Processionals and acclamations are usually fairly simple to pick up and learn without notation. Here are a few of my favorites:
- Four Easy Handbell Processionals (arr. Michael Burkhardt) - 3 octaves
- Processionals for Handbells (John Behnke) - 3-5 octaves
- Three Processionals for Handbells and Chimes (Downey) - 3-5 octaves
- Well-Tempered Handbell Processionals (arr. Charles E. Peery) - 2-3 octaves or 4-5 octaves
- Six Processionals (Sandra Eithun) - 3-5 octaves
Also, here’s a free acclamation my husband, Steve wrote for our bell choir a few years ago. We’ve used it during Advent and on Easter Sunday, though it could really be used any time. Download it and make as many copies as you need for your group!
Once your ringers get the hang of reading rhythmic notation and playing their own part, introduce them to staff notation and point out which line and space match the bells they’re holding. Encourage your ringers to use highlighters to color-code their music before they play (e.g. blue = left hand bell, red = right hand bell).
Here’s a fun (online) note-naming game you can play as a group to continue developing their reading skills.
As for other note-reading resources, here are a few you might consider:
The Hal Leonard Handbell Method
A comprehensive guide to learning to play handbells (or handchimes), including beginning technique, music-reading, and music for practice and performance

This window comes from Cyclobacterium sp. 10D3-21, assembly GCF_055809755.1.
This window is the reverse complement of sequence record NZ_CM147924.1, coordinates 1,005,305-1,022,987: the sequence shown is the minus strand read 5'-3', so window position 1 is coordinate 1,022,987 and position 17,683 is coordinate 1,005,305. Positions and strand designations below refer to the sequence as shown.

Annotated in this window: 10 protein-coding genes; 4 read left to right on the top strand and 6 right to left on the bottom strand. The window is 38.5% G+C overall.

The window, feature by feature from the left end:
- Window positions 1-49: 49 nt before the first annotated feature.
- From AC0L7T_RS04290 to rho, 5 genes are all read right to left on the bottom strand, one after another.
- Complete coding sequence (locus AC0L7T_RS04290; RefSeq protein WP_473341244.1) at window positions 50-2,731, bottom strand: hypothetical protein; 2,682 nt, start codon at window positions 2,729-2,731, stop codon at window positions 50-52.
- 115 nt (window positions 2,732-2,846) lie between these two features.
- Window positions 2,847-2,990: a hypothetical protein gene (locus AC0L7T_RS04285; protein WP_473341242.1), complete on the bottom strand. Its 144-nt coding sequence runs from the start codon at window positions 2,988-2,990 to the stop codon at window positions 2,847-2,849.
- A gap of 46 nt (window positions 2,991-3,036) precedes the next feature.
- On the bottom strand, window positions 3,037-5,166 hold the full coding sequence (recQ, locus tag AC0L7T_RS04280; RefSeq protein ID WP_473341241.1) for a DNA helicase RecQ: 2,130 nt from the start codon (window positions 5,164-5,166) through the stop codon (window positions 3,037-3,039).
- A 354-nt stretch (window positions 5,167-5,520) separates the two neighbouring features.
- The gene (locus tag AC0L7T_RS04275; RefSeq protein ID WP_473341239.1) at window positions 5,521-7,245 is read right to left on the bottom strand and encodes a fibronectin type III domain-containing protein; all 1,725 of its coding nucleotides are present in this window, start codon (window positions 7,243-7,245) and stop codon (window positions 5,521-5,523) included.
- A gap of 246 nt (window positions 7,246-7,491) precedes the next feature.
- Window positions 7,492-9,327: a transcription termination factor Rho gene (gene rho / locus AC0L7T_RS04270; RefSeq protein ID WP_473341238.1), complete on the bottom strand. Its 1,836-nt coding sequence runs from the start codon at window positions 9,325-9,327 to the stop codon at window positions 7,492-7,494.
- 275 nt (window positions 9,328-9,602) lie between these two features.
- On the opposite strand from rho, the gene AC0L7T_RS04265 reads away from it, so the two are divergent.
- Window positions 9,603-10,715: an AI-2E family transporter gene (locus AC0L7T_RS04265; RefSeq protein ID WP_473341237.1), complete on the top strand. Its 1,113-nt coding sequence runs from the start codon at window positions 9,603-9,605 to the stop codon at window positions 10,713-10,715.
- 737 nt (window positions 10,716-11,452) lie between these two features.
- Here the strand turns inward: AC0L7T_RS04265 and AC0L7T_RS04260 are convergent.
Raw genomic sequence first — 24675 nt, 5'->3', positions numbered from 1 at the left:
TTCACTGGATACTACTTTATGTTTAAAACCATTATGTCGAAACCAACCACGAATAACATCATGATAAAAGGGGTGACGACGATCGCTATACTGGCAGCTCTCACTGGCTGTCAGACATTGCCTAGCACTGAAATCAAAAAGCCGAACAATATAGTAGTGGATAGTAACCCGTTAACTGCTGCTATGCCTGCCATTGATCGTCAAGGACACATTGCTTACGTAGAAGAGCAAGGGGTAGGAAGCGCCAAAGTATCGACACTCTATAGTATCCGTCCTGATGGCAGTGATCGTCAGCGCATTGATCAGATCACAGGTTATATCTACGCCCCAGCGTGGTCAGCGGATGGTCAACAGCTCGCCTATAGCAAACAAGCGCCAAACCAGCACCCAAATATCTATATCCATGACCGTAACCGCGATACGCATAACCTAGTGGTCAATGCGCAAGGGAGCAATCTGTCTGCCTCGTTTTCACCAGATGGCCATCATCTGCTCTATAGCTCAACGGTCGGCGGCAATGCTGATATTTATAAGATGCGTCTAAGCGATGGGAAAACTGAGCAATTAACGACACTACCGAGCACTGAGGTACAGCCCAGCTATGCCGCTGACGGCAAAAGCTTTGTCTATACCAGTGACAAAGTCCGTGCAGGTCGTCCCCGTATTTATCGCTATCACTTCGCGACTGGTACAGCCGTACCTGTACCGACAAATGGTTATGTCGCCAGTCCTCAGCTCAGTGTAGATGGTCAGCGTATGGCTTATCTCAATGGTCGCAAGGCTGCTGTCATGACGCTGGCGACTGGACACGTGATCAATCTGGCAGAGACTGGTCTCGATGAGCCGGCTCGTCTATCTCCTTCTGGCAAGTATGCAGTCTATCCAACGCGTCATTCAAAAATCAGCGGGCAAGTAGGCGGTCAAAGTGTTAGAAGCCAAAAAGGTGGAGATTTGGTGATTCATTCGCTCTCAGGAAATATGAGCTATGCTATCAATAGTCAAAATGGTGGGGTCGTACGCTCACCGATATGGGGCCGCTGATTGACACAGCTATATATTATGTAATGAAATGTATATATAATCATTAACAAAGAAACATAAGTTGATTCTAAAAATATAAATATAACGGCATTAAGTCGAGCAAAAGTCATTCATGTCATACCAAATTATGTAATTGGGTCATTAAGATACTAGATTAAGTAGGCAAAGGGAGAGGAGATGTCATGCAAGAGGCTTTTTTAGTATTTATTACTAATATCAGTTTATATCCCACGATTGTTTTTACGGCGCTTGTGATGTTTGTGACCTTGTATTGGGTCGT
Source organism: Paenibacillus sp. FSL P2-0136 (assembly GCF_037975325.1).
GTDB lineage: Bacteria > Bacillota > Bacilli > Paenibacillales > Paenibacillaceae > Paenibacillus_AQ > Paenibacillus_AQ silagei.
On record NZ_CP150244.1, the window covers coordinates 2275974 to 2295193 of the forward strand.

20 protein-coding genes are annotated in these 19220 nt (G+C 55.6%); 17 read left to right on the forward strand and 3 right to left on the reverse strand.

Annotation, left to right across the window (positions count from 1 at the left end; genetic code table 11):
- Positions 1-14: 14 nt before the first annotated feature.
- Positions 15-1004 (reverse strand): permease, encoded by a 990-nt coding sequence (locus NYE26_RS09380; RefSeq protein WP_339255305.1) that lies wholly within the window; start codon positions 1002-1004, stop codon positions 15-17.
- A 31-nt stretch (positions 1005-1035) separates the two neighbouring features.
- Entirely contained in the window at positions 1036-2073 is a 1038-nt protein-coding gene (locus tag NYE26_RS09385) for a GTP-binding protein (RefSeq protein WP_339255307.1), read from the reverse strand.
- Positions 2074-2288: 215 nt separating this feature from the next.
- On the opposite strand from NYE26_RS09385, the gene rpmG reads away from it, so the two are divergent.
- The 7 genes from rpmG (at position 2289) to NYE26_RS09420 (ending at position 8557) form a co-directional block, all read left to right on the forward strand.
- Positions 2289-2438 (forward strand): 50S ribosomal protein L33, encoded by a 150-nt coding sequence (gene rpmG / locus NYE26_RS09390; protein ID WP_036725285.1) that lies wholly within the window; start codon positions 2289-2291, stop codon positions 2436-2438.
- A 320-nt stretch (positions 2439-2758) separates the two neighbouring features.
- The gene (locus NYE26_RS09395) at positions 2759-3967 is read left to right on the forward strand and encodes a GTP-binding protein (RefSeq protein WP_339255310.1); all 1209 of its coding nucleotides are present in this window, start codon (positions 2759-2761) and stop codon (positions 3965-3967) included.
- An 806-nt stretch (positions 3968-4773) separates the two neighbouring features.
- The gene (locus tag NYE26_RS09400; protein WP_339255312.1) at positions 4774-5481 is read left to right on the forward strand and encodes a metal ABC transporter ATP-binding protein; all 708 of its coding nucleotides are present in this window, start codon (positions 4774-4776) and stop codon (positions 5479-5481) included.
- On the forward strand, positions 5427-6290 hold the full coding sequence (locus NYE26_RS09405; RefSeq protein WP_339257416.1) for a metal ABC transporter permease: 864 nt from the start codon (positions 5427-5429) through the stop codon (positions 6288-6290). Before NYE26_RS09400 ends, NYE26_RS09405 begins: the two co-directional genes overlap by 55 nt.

Basic Training for Bells and Basic Training 2: Rhythm Training for Ringers (Venita MacGorman)
An invaluable resource for new ringers (and directors!), this curriculum includes rote exercises, hymn and classical transcriptions, and lessons in essential playing technique.
Sing ’n’ Ring (Michael Burkhardt)
A reproducible collection featuring chordal warm-ups and accompaniments
5 Hymns for Beginning Ringers (Anna Laura Page)
Hymn-settings expertly-arranged to also serve as teaching pieces for new ringers
Teaching Handbell Notation & Special Techniques
If you’re looking at a piece of handbell music, you might notice there are lots of different signs and symbols we don’t see in other types of music. Welcome to the world of handbell notation. Here’s a handy guide to handbell notation and what each sign/symbol means.
And in case you're wondering what these techniques look/sound like, here are a few helpful video demonstrations so you know how to demonstrate them for your choir: Part I and Part II. Just so you know, some of these techniques are more advanced than others, and you may not see them in a piece of music until Level 3, or so.
Using Bells in Worship
Finally, think about ways to incorporate handbells in your worship service. I tend to take a more creative approach to this than some - I think handbells can be used in many more ways than just playing a prepared piece as the prelude or offertory. Here are some helpful books and resources to help get you started:
The Creative Use of Handbells in Worship, Book 1 (Hal Hopson)
Ranging from ideas for one handbell to suggestions for a full handbell choir
The Creative Use of Handbells in Worship, Book 2 (Hal Hopson)
Easy settings for a few (4-6) ringers
10 Creative Ways to Use Handbells in Worship
Ideas for introits, responses, transitions, and underscoring
Handbells in the Catholic Liturgy (Jeffrey Honore)
Acclamations, intoning psalmody, and contemporary songs in a variety of styles
Hymtroits - Handbell Score (Kevin McBeth)
Featuring simple ostinato pattern accompaniments playable by four ringers
And there you have it! A step-by-step guide to starting a handbell choir. I hope this his helpful. Have questions? Ask away in the comments - I'd be happy to answer them!
*This post includes affiliate links, which means if you purchase through some of the links above, I will earn a small fee for referring you at no extra cost to you. Win-win!